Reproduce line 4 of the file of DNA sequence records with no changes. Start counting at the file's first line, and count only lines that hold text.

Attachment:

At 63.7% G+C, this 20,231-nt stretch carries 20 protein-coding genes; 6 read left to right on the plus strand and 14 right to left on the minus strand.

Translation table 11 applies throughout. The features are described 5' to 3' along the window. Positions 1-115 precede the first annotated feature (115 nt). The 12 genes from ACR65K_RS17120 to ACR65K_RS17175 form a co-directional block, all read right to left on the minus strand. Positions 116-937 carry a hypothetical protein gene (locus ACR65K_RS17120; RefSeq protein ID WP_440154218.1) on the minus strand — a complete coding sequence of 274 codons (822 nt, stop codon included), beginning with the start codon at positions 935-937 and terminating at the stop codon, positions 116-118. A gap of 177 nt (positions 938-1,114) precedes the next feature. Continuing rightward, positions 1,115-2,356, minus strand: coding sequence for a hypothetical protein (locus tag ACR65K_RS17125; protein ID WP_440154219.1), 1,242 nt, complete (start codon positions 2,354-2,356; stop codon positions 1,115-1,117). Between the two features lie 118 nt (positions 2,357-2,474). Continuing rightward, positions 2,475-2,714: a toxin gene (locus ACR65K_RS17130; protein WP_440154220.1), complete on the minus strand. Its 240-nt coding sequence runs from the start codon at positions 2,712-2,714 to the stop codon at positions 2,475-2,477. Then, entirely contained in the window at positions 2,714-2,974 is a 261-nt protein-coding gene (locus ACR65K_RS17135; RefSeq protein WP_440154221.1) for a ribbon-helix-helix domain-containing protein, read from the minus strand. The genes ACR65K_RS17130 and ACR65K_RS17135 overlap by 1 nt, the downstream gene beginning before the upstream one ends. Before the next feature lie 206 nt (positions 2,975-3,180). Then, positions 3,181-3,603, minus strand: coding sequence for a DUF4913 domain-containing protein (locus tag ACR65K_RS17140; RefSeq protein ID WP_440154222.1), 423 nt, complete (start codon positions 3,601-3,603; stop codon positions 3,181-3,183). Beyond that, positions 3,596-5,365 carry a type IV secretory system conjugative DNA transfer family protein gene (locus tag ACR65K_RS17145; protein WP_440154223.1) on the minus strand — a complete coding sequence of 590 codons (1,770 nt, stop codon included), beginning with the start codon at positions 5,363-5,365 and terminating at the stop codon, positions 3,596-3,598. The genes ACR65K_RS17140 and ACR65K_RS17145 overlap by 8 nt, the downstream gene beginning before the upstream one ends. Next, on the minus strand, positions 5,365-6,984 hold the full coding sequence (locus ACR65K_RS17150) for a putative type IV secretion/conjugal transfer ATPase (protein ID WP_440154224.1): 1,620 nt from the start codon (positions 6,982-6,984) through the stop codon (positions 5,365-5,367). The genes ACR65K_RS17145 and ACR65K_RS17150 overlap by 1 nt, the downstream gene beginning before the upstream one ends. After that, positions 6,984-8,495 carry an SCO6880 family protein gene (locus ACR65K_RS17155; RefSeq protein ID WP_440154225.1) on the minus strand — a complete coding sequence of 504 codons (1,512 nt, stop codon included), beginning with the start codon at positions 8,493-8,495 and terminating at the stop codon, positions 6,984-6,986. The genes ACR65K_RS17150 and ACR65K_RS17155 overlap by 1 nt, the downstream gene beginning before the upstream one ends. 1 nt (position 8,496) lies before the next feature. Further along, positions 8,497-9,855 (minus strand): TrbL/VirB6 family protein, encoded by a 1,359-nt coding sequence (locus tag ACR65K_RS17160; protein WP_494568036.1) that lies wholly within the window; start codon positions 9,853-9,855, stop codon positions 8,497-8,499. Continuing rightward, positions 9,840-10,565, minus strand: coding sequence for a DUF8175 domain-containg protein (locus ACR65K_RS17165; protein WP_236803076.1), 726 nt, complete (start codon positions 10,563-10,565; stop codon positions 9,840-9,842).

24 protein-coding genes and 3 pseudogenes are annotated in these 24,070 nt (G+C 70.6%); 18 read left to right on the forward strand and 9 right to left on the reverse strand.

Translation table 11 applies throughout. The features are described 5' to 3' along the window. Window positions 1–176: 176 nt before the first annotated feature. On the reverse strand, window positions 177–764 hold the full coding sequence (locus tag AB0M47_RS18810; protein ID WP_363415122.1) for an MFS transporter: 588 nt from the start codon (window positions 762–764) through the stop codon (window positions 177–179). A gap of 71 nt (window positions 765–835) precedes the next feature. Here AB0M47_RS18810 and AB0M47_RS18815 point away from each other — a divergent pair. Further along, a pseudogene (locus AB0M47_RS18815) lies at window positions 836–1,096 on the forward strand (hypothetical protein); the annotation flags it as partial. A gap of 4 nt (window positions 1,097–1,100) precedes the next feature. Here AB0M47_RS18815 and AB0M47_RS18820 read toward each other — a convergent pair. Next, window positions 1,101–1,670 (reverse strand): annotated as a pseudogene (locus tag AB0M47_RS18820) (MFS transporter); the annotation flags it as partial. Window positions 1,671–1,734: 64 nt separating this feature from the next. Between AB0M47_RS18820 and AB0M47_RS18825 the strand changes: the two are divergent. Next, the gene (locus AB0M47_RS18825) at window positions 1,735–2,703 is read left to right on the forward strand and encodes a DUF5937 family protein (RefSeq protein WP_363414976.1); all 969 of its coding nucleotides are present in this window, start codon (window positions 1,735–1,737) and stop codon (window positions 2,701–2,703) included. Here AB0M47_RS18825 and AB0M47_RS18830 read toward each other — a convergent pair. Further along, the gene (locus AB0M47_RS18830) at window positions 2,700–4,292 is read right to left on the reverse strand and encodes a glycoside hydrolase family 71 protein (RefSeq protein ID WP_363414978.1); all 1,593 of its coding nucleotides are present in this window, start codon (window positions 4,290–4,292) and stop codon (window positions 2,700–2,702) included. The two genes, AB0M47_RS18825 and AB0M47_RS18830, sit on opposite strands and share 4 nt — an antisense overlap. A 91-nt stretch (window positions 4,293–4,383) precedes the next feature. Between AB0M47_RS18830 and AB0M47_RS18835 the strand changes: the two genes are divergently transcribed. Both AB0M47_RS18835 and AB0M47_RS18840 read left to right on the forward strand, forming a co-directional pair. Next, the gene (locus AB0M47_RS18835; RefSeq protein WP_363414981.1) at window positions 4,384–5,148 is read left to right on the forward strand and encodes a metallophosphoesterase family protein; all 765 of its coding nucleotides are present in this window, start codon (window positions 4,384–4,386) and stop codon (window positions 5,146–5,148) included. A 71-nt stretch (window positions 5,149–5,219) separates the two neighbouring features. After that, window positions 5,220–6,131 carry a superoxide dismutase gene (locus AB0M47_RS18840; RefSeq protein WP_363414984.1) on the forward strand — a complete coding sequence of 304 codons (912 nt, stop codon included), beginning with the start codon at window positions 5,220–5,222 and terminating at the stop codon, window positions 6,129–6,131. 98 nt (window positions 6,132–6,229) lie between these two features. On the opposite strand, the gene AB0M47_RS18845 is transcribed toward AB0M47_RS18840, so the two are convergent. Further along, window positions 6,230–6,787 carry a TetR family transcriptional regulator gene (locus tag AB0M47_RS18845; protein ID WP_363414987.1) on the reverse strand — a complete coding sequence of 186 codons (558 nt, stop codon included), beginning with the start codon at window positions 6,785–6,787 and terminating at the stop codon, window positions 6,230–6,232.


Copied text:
Translation table 11 applies throughout. The features are described 5' to 3' along the window. Window positions 1–176: 176 nt before the first annotated feature. On the reverse strand, window positions 177–764 hold the full coding sequence (locus tag AB0M47_RS18810; protein ID WP_363415122.1) for an MFS transporter: 588 nt from the start codon (window positions 762–764) through the stop codon (window positions 177–179). A gap of 71 nt (window positions 765–835) precedes the next feature. Here AB0M47_RS18810 and AB0M47_RS18815 point away from each other — a divergent pair. Further along, a pseudogene (locus AB0M47_RS18815) lies at window positions 836–1,096 on the forward strand (hypothetical protein); the annotation flags it as partial. A gap of 4 nt (window positions 1,097–1,100) precedes the next feature. Here AB0M47_RS18815 and AB0M47_RS18820 read toward each other — a convergent pair. Next, window positions 1,101–1,670 (reverse strand): annotated as a pseudogene (locus tag AB0M47_RS18820) (MFS transporter); the annotation flags it as partial. Window positions 1,671–1,734: 64 nt separating this feature from the next. Between AB0M47_RS18820 and AB0M47_RS18825 the strand changes: the two are divergent. Next, the gene (locus AB0M47_RS18825) at window positions 1,735–2,703 is read left to right on the forward strand and encodes a DUF5937 family protein (RefSeq protein WP_363414976.1); all 969 of its coding nucleotides are present in this window, start codon (window positions 1,735–1,737) and stop codon (window positions 2,701–2,703) included. Here AB0M47_RS18825 and AB0M47_RS18830 read toward each other — a convergent pair. Further along, the gene (locus AB0M47_RS18830) at window positions 2,700–4,292 is read right to left on the reverse strand and encodes a glycoside hydrolase family 71 protein (RefSeq protein ID WP_363414978.1); all 1,593 of its coding nucleotides are present in this window, start codon (window positions 4,290–4,292) and stop codon (window positions 2,700–2,702) included. The two genes, AB0M47_RS18825 and AB0M47_RS18830, sit on opposite strands and share 4 nt — an antisense overlap. A 91-nt stretch (window positions 4,293–4,383) precedes the next feature. Between AB0M47_RS18830 and AB0M47_RS18835 the strand changes: the two genes are divergently transcribed. Both AB0M47_RS18835 and AB0M47_RS18840 read left to right on the forward strand, forming a co-directional pair. Next, the gene (locus AB0M47_RS18835; RefSeq protein WP_363414981.1) at window positions 4,384–5,148 is read left to right on the forward strand and encodes a metallophosphoesterase family protein; all 765 of its coding nucleotides are present in this window, start codon (window positions 4,384–4,386) and stop codon (window positions 5,146–5,148) included. A 71-nt stretch (window positions 5,149–5,219) separates the two neighbouring features. After that, window positions 5,220–6,131 carry a superoxide dismutase gene (locus AB0M47_RS18840; RefSeq protein WP_363414984.1) on the forward strand — a complete coding sequence of 304 codons (912 nt, stop codon included), beginning with the start codon at window positions 5,220–5,222 and terminating at the stop codon, window positions 6,129–6,131. 98 nt (window positions 6,132–6,229) lie between these two features. On the opposite strand, the gene AB0M47_RS18845 is transcribed toward AB0M47_RS18840, so the two are convergent. Further along, window positions 6,230–6,787 carry a TetR family transcriptional regulator gene (locus tag AB0M47_RS18845; protein ID WP_363414987.1) on the reverse strand — a complete coding sequence of 186 codons (558 nt, stop codon included), beginning with the start codon at window positions 6,785–6,787 and terminating at the stop codon, window positions 6,230–6,232.